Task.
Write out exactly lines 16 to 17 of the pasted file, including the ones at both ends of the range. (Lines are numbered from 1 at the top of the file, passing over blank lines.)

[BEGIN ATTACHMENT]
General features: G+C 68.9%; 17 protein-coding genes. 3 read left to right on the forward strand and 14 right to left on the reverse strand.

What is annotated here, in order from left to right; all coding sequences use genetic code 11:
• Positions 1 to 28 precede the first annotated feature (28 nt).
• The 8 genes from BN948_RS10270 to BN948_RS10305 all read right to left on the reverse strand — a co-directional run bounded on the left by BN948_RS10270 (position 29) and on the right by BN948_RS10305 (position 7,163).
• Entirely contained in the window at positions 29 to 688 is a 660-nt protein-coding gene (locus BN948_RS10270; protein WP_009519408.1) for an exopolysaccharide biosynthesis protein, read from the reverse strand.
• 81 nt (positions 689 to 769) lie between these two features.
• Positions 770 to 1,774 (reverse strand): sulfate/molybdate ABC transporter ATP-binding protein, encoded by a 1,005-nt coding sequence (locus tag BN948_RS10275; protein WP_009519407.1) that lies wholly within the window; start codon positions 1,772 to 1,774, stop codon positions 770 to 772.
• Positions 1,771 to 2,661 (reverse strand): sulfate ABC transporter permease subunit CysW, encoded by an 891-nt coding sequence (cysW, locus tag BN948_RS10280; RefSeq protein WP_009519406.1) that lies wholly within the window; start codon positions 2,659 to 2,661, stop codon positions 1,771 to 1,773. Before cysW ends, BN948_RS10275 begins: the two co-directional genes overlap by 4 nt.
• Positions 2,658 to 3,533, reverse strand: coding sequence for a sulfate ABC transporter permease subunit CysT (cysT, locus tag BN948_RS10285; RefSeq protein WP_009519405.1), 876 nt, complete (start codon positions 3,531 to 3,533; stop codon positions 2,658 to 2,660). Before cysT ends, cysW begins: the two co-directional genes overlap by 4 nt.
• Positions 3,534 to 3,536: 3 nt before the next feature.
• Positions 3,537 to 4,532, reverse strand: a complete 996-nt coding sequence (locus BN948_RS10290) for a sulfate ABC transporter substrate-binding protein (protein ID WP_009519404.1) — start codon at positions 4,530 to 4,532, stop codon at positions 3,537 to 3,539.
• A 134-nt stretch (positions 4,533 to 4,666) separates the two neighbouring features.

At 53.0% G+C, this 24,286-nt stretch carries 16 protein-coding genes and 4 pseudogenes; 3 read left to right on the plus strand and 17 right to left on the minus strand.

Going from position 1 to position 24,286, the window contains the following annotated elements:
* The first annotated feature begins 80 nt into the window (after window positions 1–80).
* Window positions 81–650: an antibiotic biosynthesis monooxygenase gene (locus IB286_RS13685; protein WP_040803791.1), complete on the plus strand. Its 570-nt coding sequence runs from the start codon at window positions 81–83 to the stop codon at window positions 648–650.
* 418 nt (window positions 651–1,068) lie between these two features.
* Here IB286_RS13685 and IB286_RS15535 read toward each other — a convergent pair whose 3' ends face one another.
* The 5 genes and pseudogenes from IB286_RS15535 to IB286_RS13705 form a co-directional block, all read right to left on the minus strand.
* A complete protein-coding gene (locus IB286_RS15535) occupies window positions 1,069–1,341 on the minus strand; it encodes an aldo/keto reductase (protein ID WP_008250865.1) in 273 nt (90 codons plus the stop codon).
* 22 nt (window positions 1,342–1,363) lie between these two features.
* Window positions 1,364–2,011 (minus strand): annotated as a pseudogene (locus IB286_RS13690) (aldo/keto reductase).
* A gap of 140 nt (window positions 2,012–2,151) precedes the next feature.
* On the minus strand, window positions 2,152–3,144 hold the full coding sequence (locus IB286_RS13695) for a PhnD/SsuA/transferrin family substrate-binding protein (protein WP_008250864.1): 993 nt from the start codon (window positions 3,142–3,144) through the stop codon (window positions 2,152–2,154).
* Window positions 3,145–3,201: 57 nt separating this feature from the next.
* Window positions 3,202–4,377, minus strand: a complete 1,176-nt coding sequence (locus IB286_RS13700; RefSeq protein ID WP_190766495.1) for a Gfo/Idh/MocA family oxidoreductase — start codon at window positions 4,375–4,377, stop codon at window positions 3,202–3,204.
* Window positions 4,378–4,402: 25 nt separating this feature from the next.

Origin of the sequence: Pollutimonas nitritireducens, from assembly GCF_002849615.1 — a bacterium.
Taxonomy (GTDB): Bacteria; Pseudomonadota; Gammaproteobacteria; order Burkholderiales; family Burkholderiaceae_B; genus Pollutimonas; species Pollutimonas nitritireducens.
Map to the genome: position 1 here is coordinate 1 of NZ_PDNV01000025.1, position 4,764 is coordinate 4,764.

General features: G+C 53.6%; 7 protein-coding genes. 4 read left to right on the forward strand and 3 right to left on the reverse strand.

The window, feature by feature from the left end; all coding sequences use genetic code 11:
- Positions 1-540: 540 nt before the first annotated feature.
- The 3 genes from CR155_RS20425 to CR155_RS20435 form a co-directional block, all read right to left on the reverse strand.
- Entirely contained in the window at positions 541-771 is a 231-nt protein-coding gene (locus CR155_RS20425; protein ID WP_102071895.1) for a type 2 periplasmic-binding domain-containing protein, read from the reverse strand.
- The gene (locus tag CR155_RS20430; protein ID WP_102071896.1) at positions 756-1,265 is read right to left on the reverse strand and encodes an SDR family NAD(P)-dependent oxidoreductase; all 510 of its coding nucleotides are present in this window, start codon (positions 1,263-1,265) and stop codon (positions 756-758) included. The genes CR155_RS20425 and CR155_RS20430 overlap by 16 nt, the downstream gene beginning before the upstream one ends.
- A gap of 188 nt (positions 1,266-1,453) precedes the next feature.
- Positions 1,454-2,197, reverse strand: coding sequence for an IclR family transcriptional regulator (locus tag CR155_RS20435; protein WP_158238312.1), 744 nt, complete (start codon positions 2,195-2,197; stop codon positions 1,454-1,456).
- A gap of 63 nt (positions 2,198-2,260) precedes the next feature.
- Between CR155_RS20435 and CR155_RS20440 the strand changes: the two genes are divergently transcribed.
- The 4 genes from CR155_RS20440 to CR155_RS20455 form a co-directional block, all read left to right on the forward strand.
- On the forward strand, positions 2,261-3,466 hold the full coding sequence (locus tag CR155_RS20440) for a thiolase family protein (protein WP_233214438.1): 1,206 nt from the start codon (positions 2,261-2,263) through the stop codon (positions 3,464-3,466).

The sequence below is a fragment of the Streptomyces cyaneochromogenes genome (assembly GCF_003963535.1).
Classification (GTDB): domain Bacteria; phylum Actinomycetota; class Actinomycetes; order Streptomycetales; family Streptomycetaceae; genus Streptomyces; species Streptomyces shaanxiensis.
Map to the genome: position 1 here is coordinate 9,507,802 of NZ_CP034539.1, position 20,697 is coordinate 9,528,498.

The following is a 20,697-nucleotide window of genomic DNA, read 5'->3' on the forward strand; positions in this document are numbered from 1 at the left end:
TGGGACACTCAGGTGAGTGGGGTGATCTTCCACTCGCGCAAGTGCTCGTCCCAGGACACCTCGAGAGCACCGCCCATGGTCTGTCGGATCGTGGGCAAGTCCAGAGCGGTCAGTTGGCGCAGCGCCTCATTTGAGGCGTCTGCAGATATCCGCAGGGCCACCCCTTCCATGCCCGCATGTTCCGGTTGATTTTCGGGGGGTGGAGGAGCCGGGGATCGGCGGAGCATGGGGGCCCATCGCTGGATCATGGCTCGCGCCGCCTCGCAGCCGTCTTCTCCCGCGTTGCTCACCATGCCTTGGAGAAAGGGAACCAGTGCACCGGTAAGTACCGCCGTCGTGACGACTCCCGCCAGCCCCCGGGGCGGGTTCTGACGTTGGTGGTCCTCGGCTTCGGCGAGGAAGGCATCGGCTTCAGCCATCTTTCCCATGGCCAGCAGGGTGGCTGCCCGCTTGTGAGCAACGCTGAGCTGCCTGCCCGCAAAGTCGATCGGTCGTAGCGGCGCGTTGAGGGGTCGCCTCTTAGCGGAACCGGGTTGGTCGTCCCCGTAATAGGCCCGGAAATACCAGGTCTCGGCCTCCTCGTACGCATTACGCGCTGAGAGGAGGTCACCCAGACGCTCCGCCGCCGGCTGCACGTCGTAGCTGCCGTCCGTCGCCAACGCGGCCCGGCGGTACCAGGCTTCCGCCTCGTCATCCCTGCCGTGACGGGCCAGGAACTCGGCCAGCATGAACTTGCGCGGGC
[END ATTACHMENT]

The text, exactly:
* Window positions 81–650: an antibiotic biosynthesis monooxygenase gene (locus IB286_RS13685; protein WP_040803791.1), complete on the plus strand. Its 570-nt coding sequence runs from the start codon at window positions 81–83 to the stop codon at window positions 648–650.
* 418 nt (window positions 651–1,068) lie between these two features.